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Black Friday: Rampant consumerism or family tradition?

Johnson City Press • Nov 25, 2019 at 5:06 PM

The leaves are falling, and so are the prices of whole frozen turkeys. It can mean only one thing: Thanksgiving is upon us.

The national holiday brings families and friends together to celebrate and appreciate the year’s bounty, but the day after has come to represent something else.

As the official kickoff to the Christmas shopping season, Black Friday is dedicated to hunting deals. National stores slash prices on consumer goods, especially electronics, and build demand by advertising doorbuster specials available in the wee hours of the morning.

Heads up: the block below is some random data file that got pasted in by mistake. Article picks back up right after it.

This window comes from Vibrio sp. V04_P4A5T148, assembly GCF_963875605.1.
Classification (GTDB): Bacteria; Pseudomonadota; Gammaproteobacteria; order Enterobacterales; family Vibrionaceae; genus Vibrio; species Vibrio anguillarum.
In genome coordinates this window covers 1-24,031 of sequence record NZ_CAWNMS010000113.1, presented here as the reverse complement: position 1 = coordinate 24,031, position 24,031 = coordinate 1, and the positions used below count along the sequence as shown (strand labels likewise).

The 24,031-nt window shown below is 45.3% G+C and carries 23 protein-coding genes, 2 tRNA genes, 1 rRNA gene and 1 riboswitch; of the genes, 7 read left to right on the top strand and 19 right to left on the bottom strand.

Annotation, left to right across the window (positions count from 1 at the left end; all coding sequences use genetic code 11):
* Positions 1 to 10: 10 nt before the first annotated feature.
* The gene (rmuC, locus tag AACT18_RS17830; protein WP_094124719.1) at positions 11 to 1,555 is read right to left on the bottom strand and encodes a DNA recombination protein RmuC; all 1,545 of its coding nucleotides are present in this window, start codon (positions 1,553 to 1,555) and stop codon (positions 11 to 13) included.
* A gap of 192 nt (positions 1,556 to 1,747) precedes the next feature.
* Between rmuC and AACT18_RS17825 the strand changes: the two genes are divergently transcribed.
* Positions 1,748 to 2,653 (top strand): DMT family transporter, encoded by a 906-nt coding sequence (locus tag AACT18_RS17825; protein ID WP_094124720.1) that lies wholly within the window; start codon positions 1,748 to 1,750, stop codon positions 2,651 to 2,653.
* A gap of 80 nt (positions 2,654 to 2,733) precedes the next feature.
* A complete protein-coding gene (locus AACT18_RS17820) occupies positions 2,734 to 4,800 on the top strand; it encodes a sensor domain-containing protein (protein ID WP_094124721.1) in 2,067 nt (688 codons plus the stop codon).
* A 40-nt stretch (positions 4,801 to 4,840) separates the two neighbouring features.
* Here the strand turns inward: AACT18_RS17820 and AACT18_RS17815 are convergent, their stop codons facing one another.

The daylong shopping spree has been criticized by holiday traditionalists who say Black Friday’s creep into Thanksgiving runs counter to the purpose of the holiday and encourages stores to force employees to work instead of being with their families.

In some towns, the frenzied shopping and the scarcity of sale items have resulted in violence.

Others, however, hold their own Black Friday traditions. Whole families head out to stores, sometimes dressed in matching outfits, to scour sales for gifts. For them, the shopping day is a continuation of the togetherness left over from Thanksgiving.

Some thrifty shoppers on Black Friday find it a good opportunity to nab gifts for friends and family.

We know there are people out there on both sides of the discussion, so we want to hear from you. Is Black Friday a tasteless show of consumerism or a worthwhile shopping holiday?

Send your correspondence to [email protected]. Letters may be no longer than 300 words and may be edited for length, style or content.

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